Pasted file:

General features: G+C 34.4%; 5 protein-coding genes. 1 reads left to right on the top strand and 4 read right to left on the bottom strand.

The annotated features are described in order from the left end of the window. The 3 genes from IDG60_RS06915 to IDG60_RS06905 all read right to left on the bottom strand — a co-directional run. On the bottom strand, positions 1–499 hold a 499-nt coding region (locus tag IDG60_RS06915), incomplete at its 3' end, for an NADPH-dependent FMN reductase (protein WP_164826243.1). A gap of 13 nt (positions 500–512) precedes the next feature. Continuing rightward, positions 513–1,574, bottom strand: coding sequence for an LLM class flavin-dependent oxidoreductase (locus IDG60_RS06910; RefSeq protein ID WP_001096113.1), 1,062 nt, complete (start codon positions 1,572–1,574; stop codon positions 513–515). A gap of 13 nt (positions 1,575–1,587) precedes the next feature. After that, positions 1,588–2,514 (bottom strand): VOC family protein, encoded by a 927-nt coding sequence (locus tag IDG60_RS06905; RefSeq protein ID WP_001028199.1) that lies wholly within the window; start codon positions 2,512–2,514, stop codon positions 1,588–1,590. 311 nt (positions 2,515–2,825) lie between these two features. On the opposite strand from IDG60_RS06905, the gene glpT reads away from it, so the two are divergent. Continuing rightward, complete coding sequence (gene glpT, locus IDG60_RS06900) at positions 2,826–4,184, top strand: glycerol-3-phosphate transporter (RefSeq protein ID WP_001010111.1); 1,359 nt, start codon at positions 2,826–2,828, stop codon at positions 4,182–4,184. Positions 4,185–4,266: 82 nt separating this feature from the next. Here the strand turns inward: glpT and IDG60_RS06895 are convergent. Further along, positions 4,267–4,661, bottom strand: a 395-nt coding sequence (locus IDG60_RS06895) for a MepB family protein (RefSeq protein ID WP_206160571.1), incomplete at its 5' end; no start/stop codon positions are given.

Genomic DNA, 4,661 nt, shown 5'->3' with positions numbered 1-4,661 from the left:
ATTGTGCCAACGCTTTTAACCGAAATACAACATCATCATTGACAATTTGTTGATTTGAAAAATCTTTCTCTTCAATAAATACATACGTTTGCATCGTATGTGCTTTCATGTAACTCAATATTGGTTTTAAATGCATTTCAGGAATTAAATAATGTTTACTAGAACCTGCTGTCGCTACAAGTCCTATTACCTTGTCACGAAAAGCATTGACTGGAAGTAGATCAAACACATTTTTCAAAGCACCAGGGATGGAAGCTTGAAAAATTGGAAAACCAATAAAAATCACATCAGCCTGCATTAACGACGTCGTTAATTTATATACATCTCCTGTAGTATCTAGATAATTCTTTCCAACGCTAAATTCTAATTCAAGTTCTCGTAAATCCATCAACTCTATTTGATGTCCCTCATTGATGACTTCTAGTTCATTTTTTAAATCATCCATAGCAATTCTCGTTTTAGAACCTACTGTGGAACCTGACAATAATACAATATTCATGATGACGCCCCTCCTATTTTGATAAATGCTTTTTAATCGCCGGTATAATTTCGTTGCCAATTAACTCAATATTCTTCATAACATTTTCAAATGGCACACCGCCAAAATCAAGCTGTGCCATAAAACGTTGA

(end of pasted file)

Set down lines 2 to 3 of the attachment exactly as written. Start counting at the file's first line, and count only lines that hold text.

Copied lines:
The annotated features are described in order from the left end of the window. The 3 genes from IDG60_RS06915 to IDG60_RS06905 all read right to left on the bottom strand — a co-directional run. On the bottom strand, positions 1–499 hold a 499-nt coding region (locus tag IDG60_RS06915), incomplete at its 3' end, for an NADPH-dependent FMN reductase (protein WP_164826243.1). A gap of 13 nt (positions 500–512) precedes the next feature. Continuing rightward, positions 513–1,574, bottom strand: coding sequence for an LLM class flavin-dependent oxidoreductase (locus IDG60_RS06910; RefSeq protein ID WP_001096113.1), 1,062 nt, complete (start codon positions 1,572–1,574; stop codon positions 513–515). A gap of 13 nt (positions 1,575–1,587) precedes the next feature. After that, positions 1,588–2,514 (bottom strand): VOC family protein, encoded by a 927-nt coding sequence (locus tag IDG60_RS06905; RefSeq protein ID WP_001028199.1) that lies wholly within the window; start codon positions 2,512–2,514, stop codon positions 1,588–1,590. 311 nt (positions 2,515–2,825) lie between these two features. On the opposite strand from IDG60_RS06905, the gene glpT reads away from it, so the two are divergent. Continuing rightward, complete coding sequence (gene glpT, locus IDG60_RS06900) at positions 2,826–4,184, top strand: glycerol-3-phosphate transporter (RefSeq protein ID WP_001010111.1); 1,359 nt, start codon at positions 2,826–2,828, stop codon at positions 4,182–4,184. Positions 4,185–4,266: 82 nt separating this feature from the next. Here the strand turns inward: glpT and IDG60_RS06895 are convergent. Further along, positions 4,267–4,661, bottom strand: a 395-nt coding sequence (locus IDG60_RS06895) for a MepB family protein (RefSeq protein ID WP_206160571.1), incomplete at its 5' end; no start/stop codon positions are given.

Genomic DNA, 4,661 nt, shown 5'->3' with positions numbered 1-4,661 from the left: